Nearly a decade on, I have no doubt there are many more twists coming in the plot. But for now, a year in review:
April 2016: I turn 28 years old.
May 2016: I complete a difficult student-teaching assignment and begin a well-deserved month off of school.
June 2016: A two-week sojourn at a Northern State monastery teaches painful but needed lessons.
July 2016: I begin a summer course, the last class of my graduate career.
August 2016: I finish my master's degree in education, move in with my grandmother, and start work at Native State Public Relations.
September 2016: I weigh whether to enter teaching or continue in the public relations field.
October 2016: I decide that I will apply for teaching positions for the spring 2017 semester.
November 2016: I begin applying for jobs, and also commence research on teaching in Arctic State. The 2016 presidential election results give added impetus to my job search.
December 2016: My time at Native State Public Relations ends.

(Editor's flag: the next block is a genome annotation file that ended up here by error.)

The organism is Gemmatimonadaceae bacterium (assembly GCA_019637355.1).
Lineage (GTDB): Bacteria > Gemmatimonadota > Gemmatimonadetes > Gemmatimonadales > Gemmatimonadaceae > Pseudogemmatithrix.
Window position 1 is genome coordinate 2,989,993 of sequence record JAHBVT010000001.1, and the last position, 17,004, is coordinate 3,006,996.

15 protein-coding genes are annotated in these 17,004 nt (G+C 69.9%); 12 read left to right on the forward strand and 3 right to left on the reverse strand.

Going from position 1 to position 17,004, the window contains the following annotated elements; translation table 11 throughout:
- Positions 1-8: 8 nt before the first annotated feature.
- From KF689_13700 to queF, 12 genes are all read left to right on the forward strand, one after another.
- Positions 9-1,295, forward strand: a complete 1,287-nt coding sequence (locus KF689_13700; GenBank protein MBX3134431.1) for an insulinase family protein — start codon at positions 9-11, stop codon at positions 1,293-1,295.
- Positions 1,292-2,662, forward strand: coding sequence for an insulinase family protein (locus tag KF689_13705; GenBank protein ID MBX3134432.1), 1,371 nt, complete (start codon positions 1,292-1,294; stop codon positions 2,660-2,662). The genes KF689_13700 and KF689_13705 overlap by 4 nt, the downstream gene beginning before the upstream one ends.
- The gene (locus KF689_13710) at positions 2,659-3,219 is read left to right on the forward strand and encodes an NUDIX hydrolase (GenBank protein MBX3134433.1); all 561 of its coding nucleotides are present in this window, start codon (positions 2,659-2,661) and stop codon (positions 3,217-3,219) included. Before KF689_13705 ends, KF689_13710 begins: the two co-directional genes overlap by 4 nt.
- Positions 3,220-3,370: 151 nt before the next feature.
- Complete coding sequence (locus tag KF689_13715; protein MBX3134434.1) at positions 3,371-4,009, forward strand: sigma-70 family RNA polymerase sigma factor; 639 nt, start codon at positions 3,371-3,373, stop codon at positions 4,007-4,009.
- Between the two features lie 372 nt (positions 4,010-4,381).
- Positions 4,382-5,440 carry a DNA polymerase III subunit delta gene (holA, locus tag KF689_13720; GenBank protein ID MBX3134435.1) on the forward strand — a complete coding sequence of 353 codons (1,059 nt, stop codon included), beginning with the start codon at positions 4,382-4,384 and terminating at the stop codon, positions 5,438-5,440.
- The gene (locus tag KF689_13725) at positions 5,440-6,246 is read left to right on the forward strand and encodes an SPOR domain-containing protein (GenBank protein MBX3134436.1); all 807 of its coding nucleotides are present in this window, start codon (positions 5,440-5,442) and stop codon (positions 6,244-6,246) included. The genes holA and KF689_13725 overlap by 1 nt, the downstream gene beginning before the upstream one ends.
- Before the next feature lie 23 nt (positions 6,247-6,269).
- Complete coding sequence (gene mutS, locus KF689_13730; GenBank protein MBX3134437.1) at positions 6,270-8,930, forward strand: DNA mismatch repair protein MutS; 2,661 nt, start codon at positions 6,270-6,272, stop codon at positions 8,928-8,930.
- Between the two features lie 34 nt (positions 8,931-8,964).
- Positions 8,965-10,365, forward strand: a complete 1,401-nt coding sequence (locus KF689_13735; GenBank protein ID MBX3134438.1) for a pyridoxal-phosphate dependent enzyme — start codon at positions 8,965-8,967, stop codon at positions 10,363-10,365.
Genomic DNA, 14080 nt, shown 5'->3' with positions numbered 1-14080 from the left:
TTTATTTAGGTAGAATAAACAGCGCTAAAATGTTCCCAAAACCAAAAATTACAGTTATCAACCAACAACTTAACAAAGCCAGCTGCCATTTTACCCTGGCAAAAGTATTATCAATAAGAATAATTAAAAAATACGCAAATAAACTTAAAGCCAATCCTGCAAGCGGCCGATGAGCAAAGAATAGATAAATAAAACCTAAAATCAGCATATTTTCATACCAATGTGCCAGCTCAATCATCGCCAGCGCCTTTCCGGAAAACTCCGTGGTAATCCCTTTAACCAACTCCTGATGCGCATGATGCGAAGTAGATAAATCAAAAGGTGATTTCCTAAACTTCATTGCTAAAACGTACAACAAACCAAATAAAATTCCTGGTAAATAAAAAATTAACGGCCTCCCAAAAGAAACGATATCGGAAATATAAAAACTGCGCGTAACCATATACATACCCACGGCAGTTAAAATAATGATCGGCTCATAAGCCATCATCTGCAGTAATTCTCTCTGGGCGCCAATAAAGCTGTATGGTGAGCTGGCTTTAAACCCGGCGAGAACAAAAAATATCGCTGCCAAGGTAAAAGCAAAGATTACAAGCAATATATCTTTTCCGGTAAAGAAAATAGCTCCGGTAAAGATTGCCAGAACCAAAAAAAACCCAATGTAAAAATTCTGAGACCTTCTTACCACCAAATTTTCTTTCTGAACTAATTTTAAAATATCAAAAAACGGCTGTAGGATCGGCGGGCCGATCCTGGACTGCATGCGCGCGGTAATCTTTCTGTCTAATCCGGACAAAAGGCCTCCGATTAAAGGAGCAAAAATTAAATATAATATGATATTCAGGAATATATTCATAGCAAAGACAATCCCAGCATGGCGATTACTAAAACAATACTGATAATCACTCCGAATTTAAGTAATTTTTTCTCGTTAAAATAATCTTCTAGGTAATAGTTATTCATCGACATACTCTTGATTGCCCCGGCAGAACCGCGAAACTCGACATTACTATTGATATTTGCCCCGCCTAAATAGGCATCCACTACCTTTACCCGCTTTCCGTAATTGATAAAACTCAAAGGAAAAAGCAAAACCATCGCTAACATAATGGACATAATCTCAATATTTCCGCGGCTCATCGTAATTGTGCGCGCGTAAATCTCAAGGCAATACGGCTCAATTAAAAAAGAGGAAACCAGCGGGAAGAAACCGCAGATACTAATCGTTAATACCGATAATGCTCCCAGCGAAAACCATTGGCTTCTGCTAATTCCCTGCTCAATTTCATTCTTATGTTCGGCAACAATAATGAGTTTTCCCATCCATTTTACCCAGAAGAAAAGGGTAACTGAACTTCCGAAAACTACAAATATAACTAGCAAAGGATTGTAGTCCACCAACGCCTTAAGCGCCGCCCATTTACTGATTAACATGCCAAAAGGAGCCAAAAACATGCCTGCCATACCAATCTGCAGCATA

January 2017: Most of this month is occupied with job searches--and with some much-needed rest after four hectic months.
February 2017: Following an unexpected opening, I interview for and secure a teaching position in Arctic State.
March 2017: I fly north.
For the first time since you've known me, I am doing that thing I've been talking about since we met: standing on my own two feet. Paying my own bills. Earning a steady paycheck, and in a field that gives me fulfillment. I still have problems, sure. But who doesn't? And being in a stable financial place means that the handling of those problems can proceed way more smoothly than happened when I was twenty and my whole future hung in the balance.
I've done a lot of heavy lifting these last nine years. Now, professionally at least, I can do some settling in. Knowing that feels so incredibly good.
Sunday, April 2, 2017
Where is it? I mused. Where, where, where?